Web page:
Supervisors' boundary changes would split Pleasanton in 2
Cook-Kallio opposes plan unveiled at Dublin hearing
Two Alameda County supervisors took a plan for redrawing their district boundaries to Dublin on Tuesday night in a public hearing that generated little interest and opposition only from Pleasanton.
Theirs was the first of six public hearings the five county board supervisors are conducting between May 31 and June 9 to gain comments from those in the districts that are affected by boundary changes. County boards must review their supervisory boundaries after each decennial census and must redraw their district boundaries to attain roughly equal populations.
Only 20 took seats in the spacious Dublin City Council chamber to hear the supervisors and county staff.
Michael Munk of the Alameda County Community Development Agency, who is assisting the board in the redistricting process, said the recent 2010 Census shows that the county's population has increased by 4.6%, or by 66,530 to 1,510,271, compared to 1,443,741 in the 2000 Census.
Although modest compared to the overall 10% population growth for California as a whole, Alameda County's growth was uneven, with a 9.8% increase in Scott Haggerty's District 1 compared to a population loss of 5.38% in Nate Miley's District 4.
Haggerty's district now represents the cities of Pleasanton and Livermore, most of Fremont and a portion of Sunol and Dublin. Miley, who is president of the county board, represents most of Dublin, Castro Valley, east Oakland and several smaller communities.
Munk said that to comply with redistricting requirements, the target population for each of the five supervisory districts should total about 302,000 in population. Supervisor districts also should be contiguous and have easily identifiable geographic boundaries.
"They also must comply with the Voting Rights Act of 1965 to assure fair and effective representations for racial and language-minority groups," Munk said.
For these reasons, Haggerty and Miley showed a new supervisory district map that had been prepared for the redistricting hearings that shows Pleasanton would be split into two districts along the north and south lines of Stoneridge Drive.
Haggerty would continue to represent the part of Pleasanton south of Stoneridge Drive; Miley would pick up the portion of the city north of Stoneridge Drive and west of I-680, including Hacienda Business Park and Stoneridge Shopping Center. He would continue to represent most of Dublin although the new boundaries would still give Haggerty the eastern sector of that city.
The proposal brought an immediate objection from Pleasanton Vice Mayor Cheryl Cook-Kallio, who spoke on behalf of the City Council.
"I want to emphasize that we don't want Pleasanton split," she said. "We like the experienced representation we have for our population of 70,000 people."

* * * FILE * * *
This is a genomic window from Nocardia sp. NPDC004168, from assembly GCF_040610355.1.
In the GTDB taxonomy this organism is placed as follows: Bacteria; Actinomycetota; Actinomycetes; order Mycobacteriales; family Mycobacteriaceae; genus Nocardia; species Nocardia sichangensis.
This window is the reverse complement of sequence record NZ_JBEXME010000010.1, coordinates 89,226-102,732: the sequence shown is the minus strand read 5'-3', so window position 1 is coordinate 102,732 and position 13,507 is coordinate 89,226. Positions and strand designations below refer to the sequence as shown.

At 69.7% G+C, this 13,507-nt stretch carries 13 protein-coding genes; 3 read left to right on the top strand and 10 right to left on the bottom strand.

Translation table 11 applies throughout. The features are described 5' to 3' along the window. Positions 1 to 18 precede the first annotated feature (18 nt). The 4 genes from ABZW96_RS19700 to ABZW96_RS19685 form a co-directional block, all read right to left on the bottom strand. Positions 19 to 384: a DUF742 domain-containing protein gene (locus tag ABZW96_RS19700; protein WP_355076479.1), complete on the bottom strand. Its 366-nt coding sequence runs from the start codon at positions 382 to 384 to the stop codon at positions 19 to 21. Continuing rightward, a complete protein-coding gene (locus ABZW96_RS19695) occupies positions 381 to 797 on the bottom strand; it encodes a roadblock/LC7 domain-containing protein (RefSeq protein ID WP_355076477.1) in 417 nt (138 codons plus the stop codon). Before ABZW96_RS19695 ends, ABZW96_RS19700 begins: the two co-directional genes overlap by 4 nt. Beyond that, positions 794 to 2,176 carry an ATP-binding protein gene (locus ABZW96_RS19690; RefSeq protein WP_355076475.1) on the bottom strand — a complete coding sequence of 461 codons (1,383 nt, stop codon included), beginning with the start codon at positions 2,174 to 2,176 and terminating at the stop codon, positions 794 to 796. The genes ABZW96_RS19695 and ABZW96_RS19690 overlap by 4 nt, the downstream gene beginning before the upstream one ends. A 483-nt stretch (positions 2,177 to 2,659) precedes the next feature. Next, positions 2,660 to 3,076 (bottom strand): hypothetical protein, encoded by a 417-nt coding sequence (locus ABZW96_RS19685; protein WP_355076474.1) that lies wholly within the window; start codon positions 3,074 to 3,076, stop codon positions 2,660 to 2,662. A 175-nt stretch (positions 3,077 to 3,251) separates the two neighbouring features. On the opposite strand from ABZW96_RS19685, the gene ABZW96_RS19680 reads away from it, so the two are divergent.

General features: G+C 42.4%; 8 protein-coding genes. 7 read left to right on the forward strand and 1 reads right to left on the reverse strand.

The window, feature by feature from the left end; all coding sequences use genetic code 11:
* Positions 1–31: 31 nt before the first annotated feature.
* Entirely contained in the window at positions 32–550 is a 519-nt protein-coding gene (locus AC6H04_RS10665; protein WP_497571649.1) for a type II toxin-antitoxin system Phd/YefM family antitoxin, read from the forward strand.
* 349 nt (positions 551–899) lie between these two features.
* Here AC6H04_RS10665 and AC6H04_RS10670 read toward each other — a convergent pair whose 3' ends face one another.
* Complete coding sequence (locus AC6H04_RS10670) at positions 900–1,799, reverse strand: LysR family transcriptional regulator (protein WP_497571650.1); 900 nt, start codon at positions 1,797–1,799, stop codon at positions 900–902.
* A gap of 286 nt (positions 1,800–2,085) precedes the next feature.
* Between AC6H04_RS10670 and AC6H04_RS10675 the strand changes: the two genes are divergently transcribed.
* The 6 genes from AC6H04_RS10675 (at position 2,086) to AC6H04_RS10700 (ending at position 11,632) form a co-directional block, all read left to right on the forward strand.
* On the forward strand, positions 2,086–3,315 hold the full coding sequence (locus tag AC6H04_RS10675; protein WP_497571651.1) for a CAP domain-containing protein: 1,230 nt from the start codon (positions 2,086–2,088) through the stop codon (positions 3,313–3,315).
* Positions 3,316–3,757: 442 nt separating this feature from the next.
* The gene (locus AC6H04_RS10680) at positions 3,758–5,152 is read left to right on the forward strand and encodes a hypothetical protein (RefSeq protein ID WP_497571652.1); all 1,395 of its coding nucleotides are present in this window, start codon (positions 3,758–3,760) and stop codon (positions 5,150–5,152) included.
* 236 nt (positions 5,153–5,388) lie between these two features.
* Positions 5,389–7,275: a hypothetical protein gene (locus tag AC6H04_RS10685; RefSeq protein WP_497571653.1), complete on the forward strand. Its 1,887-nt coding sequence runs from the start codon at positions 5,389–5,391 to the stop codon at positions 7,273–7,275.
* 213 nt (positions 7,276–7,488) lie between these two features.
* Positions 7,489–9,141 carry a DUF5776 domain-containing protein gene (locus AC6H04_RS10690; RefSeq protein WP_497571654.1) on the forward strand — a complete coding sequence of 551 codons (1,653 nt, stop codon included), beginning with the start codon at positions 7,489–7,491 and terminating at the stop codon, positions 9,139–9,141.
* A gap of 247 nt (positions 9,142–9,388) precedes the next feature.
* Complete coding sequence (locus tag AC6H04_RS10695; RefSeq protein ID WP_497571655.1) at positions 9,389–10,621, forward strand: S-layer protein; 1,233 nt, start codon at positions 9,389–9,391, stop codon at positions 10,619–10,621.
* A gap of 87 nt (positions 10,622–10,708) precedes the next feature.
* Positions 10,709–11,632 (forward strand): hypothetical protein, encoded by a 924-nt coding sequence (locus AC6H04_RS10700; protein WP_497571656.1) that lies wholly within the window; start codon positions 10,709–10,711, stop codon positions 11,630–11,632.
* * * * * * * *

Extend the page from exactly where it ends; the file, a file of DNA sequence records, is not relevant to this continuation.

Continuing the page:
Pleasanton officials pointed out that the city already is split into three state legislative districts, represented by Assembly members Joan Buchanan, Mary Hayashi and Bob Wieckowski, and by two congressmen: Jerry McNerney and Pete Stark.
"We want to keep Pleasanton in a single supervisory district as it is now," Cook-Kallio said.
But former Dublin Mayor Janet Lockhart disagreed.
"Dublin now has two supervisors (Miley and Haggerty), and I wouldn't want it any other way," she said at Tuesday night's hearing. "It's nice to know that there are two supervisors on the county board who are supporting us. We would be concerned about changing this."
Although Haggerty said he will wait until after all the hearings are held and comments made before making a decision on boundary changes, he and Miley both said they favored boundary changes. Haggerty said his district now is too big geographically, stretching as it does to the San Joaquin County line and south into most of Fremont.
"I'm not prejudging this plan," Haggerty said. "But it makes it a lot easier when you have two supervisors representing the smaller cities."
"I need to respond to those who say this city (Pleasanton) shouldn't be split," he added. "Fremont will probably say the same thing. They don't want to be split either. I'll approach this redistricting plan the same way I did the last time. I won't decide until the final vote."
Five more hearings are being held, each hosted by supervisors who represent those districts. They were Wednesday in the Hayward City Hall, and Thursday at the San Lorenzo Village Homes Association. Hearings also will be held next Monday in the Northbrae Community Church, 941 The Alameda, Berkeley; next Wednesday at the Alameda County Administration Building, 1221 Oak St., Oakland; and Thursday, June 9, at the Fremont Library, 2400 Stevenson Blvd.
The deadline for submitting comments on the redistricting proposals is June 10, with the ad-hoc committee that is conducting the public hearings to submit its report and recommendations June 13.
The county board is expected to vote on the redistricting plan July 12 with a final reading of the ordinance that's passed to be held July 26.
In reviewing population changes in Alameda County at Tuesday night's hearing, Munk said that in the last 10 years, the cities with the largest gains are Dublin, up 53.6% to 46,036; Emeryville, up 46.5% to 10,080; Albany, up 12.7% to 18,539; and Livermore and Pleasanton, both up 10.4% to 80,968 and 70,285, respectively.
Oakland, Fremont, Hayward and Berkeley, the largest cities in the county with populations above 100,000, grew only modestly or not at all. Oakland, in fact, saw a 2.2% population loss with 8,760 leaving the city to drop its population to 390,724.
Of these larger cities, Berkeley grew the most, up 9.6% to a new population of 112,580. Fremont saw a 5.2% gain to 214,089, and Hayward's population rose by 3% to 144,186.